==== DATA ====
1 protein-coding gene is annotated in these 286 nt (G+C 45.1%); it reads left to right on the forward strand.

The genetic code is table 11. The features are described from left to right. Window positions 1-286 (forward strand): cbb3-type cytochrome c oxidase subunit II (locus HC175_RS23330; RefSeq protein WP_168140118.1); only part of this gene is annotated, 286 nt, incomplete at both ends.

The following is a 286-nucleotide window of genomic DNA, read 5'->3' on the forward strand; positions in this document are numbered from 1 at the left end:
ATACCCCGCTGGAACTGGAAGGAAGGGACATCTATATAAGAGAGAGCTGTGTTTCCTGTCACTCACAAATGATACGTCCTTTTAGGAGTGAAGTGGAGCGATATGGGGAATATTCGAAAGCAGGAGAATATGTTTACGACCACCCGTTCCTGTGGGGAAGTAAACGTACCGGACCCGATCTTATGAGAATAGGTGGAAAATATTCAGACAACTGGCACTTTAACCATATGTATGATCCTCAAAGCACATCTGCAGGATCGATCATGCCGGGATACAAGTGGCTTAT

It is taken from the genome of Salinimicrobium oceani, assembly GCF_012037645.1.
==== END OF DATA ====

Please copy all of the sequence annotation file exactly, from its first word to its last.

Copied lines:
1 protein-coding gene is annotated in these 286 nt (G+C 45.1%); it reads left to right on the forward strand.

The genetic code is table 11. The features are described from left to right. Window positions 1-286 (forward strand): cbb3-type cytochrome c oxidase subunit II (locus HC175_RS23330; RefSeq protein WP_168140118.1); only part of this gene is annotated, 286 nt, incomplete at both ends.

The following is a 286-nucleotide window of genomic DNA, read 5'->3' on the forward strand; positions in this document are numbered from 1 at the left end:
ATACCCCGCTGGAACTGGAAGGAAGGGACATCTATATAAGAGAGAGCTGTGTTTCCTGTCACTCACAAATGATACGTCCTTTTAGGAGTGAAGTGGAGCGATATGGGGAATATTCGAAAGCAGGAGAATATGTTTACGACCACCCGTTCCTGTGGGGAAGTAAACGTACCGGACCCGATCTTATGAGAATAGGTGGAAAATATTCAGACAACTGGCACTTTAACCATATGTATGATCCTCAAAGCACATCTGCAGGATCGATCATGCCGGGATACAAGTGGCTTAT

It is taken from the genome of Salinimicrobium oceani, assembly GCF_012037645.1.